Charter gets a few more days to contest $1M penalty

State PSC faults cable TV provider on expansion of high-speed internet service
The Charter Communications logo at the company’s office in Stamford, Conn., on May 28, 2015.
The Charter Communications logo at the company’s office in Stamford, Conn., on May 28, 2015.

ALBANY — Charter Communications got a little more time this week to respond to fresh sanctions by state regulators.

The Public Service Commission on March 19 proposed penalizing the cable television company $1 million for not extending Internet service quickly enough and/or misreporting its progress toward doing so. It gave Charter until April 9 to respond.

On March 30, attorney Maureen Helmer wrote to the PSC on Charter’s behalf, requesting that the deadline be extended to May 14. Helmer said the company needed more time to investigate the thousands of addresses that PSC charged had been missed as Charter expanded its Internet infrastructure. Helmer, now a partner at law firm Barclay Damon, served as chair of the PSC for several years during the Pataki administration.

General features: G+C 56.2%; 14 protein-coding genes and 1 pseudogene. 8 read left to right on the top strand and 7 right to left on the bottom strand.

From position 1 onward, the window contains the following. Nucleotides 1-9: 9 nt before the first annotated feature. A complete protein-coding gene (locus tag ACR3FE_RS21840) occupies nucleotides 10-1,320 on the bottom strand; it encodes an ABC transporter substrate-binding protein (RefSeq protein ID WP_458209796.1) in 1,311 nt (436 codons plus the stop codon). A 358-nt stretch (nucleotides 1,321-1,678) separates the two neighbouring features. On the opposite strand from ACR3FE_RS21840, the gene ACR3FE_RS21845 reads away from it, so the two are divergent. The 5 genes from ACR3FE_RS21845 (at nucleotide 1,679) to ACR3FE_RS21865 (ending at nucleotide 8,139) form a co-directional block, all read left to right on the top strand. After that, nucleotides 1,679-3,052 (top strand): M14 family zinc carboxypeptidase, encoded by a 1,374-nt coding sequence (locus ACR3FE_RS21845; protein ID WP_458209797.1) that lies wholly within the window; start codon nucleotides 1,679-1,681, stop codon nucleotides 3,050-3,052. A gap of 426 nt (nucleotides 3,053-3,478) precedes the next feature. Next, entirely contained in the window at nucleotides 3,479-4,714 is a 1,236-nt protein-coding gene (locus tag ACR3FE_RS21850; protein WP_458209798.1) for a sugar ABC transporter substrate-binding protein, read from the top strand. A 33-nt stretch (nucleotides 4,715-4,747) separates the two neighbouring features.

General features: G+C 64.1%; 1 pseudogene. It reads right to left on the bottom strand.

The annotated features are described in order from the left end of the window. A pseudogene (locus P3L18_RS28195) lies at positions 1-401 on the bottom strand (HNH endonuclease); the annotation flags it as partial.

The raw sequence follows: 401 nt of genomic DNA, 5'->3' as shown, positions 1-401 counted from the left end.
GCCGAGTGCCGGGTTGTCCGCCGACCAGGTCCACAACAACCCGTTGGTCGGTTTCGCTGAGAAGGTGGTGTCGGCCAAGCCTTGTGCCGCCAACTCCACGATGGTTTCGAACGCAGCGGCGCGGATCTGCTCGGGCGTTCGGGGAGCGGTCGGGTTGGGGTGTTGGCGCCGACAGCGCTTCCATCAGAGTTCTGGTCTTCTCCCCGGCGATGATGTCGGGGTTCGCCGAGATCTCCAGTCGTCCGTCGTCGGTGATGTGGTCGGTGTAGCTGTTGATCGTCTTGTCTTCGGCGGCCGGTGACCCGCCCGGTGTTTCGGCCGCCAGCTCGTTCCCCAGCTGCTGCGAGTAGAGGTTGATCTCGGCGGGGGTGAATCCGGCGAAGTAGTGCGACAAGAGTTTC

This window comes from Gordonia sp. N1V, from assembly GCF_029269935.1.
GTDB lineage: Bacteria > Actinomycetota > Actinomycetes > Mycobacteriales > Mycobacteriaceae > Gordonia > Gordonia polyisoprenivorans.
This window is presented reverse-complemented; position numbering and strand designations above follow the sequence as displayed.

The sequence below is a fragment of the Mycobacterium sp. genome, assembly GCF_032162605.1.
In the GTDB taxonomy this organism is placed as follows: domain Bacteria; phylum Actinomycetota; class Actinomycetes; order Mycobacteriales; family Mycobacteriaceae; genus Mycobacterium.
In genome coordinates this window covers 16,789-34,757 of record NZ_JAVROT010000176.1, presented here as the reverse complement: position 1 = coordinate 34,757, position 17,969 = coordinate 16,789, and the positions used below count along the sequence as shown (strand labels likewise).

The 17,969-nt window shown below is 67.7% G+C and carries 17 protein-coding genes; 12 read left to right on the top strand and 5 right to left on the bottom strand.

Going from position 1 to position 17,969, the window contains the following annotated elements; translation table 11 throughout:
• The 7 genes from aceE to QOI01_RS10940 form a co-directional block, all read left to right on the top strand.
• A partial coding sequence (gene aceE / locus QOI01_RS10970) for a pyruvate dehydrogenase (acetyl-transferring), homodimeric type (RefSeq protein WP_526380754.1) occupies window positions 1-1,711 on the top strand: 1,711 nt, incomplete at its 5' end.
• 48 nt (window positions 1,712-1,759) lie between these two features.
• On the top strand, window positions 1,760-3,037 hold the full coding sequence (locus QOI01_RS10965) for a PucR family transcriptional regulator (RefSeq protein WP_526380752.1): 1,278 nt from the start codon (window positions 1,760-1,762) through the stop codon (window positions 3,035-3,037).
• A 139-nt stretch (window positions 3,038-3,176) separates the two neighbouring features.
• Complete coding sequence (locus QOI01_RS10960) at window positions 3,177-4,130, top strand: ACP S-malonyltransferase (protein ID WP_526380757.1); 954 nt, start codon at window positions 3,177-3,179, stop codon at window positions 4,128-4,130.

On April 4, PSC Secretary Kathleen Burgess responded, saying an extension to May 14 did not appear warranted. She instead extended Charter’s deadline to May 9 — a difference of three business days.

The matter stems in part from Charter’s acquisition of Time Warner Cable in 2016. As a condition of that deal, PSC stipulated Charter must extend high-speed internet access to 145,000 new addresses across the state.

The PSC in June 2017 extracted a $1 million penalty from Charter, which by its own admission was reaching new addresses more slowly than called for in its timetable. Now, Charter is reporting that it’s ahead of schedule, but the PSC alleges Charter is artificially inflating its count. PSC wants a $1 million forfeiture from a $12 million letter of credit that Charter posted as it paid the first $1 million penalty a year ago.

In a second case pending against Charter, the PSC charges Charter may not be paying New York City the 5 percent of gross video revenue called for in its franchise agreement. The PSC notes that those payments have been decreasing since the merger. PSC also says Charter may not have extended cable service as extensively as required under its franchise agreements.

Charter denied both allegations in a statement issued in March to The Daily Gazette: “We are in full compliance with our merger order and the New York City franchise, and we will fight these baseless and legally suspect actions vigorously.”

Categories: Business, News, Schenectady County

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